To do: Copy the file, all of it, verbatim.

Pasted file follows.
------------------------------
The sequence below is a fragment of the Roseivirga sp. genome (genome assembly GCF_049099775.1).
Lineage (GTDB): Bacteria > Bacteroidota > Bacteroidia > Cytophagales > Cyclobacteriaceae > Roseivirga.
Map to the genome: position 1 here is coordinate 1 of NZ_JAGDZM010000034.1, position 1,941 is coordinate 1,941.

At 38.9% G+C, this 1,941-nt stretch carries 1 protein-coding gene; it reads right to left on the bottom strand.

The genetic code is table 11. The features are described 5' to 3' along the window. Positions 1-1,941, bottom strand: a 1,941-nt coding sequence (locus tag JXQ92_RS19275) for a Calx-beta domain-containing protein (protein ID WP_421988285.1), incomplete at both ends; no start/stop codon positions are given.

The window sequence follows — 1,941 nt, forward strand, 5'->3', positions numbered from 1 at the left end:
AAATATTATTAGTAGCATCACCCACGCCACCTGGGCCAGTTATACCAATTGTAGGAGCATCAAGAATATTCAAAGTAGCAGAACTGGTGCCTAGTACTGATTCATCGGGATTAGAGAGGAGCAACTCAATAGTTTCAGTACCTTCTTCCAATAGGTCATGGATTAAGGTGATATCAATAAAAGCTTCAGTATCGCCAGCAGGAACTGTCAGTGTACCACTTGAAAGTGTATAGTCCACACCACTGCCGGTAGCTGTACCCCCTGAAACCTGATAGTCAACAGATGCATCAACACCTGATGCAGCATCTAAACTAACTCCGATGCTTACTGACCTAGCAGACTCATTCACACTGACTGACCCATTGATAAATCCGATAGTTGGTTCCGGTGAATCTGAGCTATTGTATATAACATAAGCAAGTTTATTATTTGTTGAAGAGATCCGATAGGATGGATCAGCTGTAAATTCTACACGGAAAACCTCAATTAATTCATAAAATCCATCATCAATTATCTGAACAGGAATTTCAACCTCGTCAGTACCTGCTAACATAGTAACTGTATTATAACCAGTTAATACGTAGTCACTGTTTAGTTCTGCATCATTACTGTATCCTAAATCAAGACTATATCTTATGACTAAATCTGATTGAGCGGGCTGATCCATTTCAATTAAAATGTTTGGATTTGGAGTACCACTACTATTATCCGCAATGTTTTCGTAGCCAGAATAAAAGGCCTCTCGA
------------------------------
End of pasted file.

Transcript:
The sequence below is a fragment of the Roseivirga sp. genome (genome assembly GCF_049099775.1).
Lineage (GTDB): Bacteria > Bacteroidota > Bacteroidia > Cytophagales > Cyclobacteriaceae > Roseivirga.
Map to the genome: position 1 here is coordinate 1 of NZ_JAGDZM010000034.1, position 1,941 is coordinate 1,941.

At 38.9% G+C, this 1,941-nt stretch carries 1 protein-coding gene; it reads right to left on the bottom strand.

The genetic code is table 11. The features are described 5' to 3' along the window. Positions 1-1,941, bottom strand: a 1,941-nt coding sequence (locus tag JXQ92_RS19275) for a Calx-beta domain-containing protein (protein ID WP_421988285.1), incomplete at both ends; no start/stop codon positions are given.

The window sequence follows — 1,941 nt, forward strand, 5'->3', positions numbered from 1 at the left end:
AAATATTATTAGTAGCATCACCCACGCCACCTGGGCCAGTTATACCAATTGTAGGAGCATCAAGAATATTCAAAGTAGCAGAACTGGTGCCTAGTACTGATTCATCGGGATTAGAGAGGAGCAACTCAATAGTTTCAGTACCTTCTTCCAATAGGTCATGGATTAAGGTGATATCAATAAAAGCTTCAGTATCGCCAGCAGGAACTGTCAGTGTACCACTTGAAAGTGTATAGTCCACACCACTGCCGGTAGCTGTACCCCCTGAAACCTGATAGTCAACAGATGCATCAACACCTGATGCAGCATCTAAACTAACTCCGATGCTTACTGACCTAGCAGACTCATTCACACTGACTGACCCATTGATAAATCCGATAGTTGGTTCCGGTGAATCTGAGCTATTGTATATAACATAAGCAAGTTTATTATTTGTTGAAGAGATCCGATAGGATGGATCAGCTGTAAATTCTACACGGAAAACCTCAATTAATTCATAAAATCCATCATCAATTATCTGAACAGGAATTTCAACCTCGTCAGTACCTGCTAACATAGTAACTGTATTATAACCAGTTAATACGTAGTCACTGTTTAGTTCTGCATCATTACTGTATCCTAAATCAAGACTATATCTTATGACTAAATCTGATTGAGCGGGCTGATCCATTTCAATTAAAATGTTTGGATTTGGAGTACCACTACTATTATCCGCAATGTTTTCGTAGCCAGAATAAAAGGCCTCTCGA